I've never thrown out a loading manual. There's usually a good reason that some powders are obsolescent, but you can sometimes stumble across a deal that's too good to pass up.
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Old 03-21-2013, 04:46 PM
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Quote:
Originally Posted by MichiganScott View Post
I've never thrown out a loading manual. There's usually a good reason that some powders are obsolescent, but you can sometimes stumble across a deal that's too good to pass up.
Or you can come across a wooden box forgotten for 40 years full of powders like W630 and because you have those older manuals you can find data... lol (not me but a buddy)
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Old 03-21-2013, 05:01 PM
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Quote:
Originally Posted by arjay View Post
I use the 3 old standards,Bullseye,Unique and 2400.They work well and back when I started ( pre-pre-Internet)I could work up a load with some newer powder and then never see it on a dealers shelf again,but these 3 were always around.
I have also been well served with Bullseye,Unique & 2400 been using them since the Early 1980's for 9mm,.38/357,.44 Magnum,& .45 ACP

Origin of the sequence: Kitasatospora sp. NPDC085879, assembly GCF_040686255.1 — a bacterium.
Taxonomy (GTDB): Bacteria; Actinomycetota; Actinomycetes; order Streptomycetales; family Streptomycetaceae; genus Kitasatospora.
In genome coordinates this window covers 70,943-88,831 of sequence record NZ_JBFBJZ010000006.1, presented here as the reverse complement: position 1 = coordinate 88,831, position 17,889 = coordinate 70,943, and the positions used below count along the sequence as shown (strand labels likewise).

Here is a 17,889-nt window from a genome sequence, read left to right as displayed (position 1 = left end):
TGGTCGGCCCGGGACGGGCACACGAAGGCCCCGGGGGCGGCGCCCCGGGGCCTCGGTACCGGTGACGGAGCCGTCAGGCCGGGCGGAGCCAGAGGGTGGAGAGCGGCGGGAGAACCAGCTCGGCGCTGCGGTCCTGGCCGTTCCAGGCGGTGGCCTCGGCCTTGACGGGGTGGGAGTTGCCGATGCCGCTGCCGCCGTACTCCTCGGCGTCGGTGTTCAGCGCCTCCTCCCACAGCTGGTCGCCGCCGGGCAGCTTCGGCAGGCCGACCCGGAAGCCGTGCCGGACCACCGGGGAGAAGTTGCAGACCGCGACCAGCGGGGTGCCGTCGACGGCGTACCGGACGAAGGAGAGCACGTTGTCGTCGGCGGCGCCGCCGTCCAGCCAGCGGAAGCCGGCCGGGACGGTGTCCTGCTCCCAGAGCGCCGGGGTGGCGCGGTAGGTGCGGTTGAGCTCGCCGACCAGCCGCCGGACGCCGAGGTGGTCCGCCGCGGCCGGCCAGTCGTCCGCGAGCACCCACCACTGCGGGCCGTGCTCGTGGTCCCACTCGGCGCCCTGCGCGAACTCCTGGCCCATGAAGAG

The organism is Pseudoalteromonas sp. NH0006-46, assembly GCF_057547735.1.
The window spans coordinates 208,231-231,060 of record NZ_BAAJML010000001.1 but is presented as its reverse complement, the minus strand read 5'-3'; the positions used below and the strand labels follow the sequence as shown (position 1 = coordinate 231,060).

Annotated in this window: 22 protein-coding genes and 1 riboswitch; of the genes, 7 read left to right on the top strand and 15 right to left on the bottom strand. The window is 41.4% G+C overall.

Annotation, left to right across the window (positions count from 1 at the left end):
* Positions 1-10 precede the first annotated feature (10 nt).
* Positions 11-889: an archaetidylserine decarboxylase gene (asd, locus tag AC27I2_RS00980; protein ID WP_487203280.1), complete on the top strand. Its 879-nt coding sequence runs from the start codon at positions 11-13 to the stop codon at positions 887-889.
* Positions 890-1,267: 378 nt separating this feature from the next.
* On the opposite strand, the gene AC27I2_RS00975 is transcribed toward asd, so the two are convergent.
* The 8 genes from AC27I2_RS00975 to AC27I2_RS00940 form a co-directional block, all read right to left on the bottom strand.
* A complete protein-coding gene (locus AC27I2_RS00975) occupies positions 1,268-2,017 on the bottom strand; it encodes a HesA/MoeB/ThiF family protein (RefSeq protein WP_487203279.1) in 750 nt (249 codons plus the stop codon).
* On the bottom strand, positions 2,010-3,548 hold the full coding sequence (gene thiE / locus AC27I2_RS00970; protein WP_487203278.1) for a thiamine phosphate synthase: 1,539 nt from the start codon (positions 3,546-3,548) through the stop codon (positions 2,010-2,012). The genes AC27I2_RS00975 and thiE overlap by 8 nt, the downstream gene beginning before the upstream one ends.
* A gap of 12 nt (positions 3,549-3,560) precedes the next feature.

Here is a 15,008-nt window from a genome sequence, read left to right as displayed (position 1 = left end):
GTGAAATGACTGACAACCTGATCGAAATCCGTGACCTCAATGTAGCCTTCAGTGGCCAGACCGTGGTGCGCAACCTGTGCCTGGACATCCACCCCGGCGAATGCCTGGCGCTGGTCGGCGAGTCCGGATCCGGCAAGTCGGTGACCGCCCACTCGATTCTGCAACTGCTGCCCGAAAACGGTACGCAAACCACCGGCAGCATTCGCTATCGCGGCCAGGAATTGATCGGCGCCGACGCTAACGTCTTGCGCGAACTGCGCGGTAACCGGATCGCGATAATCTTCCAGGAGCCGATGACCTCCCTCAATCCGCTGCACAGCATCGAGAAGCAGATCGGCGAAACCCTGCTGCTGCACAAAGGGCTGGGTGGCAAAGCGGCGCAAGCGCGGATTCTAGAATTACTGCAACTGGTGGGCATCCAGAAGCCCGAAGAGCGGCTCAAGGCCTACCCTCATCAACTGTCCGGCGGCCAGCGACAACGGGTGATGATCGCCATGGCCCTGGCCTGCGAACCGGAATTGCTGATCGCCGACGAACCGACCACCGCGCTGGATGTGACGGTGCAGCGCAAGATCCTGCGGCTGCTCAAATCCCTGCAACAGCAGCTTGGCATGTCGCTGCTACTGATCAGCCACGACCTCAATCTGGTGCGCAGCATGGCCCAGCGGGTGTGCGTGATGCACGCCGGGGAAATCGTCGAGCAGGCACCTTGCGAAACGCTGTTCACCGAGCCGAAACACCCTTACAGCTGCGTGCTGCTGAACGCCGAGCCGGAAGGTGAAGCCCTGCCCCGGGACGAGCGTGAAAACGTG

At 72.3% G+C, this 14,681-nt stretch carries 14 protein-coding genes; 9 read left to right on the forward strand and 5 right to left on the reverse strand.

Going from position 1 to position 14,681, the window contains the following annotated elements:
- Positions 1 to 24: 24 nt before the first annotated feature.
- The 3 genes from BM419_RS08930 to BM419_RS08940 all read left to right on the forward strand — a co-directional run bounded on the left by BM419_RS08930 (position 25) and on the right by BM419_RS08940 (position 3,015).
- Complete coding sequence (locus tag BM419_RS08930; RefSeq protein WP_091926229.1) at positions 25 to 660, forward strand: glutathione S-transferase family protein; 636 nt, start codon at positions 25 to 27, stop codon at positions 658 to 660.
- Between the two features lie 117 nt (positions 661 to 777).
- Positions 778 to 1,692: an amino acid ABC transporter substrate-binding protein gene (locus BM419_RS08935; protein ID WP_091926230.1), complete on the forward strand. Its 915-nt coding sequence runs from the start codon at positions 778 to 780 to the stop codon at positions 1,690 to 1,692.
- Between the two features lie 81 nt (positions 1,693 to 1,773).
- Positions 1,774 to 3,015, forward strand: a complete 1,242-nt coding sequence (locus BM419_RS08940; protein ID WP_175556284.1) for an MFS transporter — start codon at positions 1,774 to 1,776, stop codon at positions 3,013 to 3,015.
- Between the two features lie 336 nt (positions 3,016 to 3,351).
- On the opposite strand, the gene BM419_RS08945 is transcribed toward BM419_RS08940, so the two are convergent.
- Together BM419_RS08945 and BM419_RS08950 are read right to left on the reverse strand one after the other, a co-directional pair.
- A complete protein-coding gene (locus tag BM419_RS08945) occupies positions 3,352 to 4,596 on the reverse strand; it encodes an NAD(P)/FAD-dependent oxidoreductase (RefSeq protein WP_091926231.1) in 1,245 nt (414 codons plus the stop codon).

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Old 03-21-2013, 05:34 PM
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Of the powders you listed, I've used W231 and Bullseye. Both are excellent, but I found they serve essentially the same purpose. I decided I didn't need both and standardized on Bullseye. The local bullseye shooters ransom rested loads using both and found Bullseye to be a little more accurate.
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Old 03-21-2013, 06:06 PM
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Universal is my powder of choice for 9mm, 45 ACP and target loads for 454 Casull. H110 for full power 454 Casull loads.

Bullseye and Titegroup are two other powders I also have used and like. Nowadays, it is more about what I can find than what I want.
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Old 03-22-2013, 06:01 AM
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I like both "Powder Trinity" posts. Pretty standard go to powders. They should cover all your needs. Most of them have been around a long time. You will have to find out what works for you.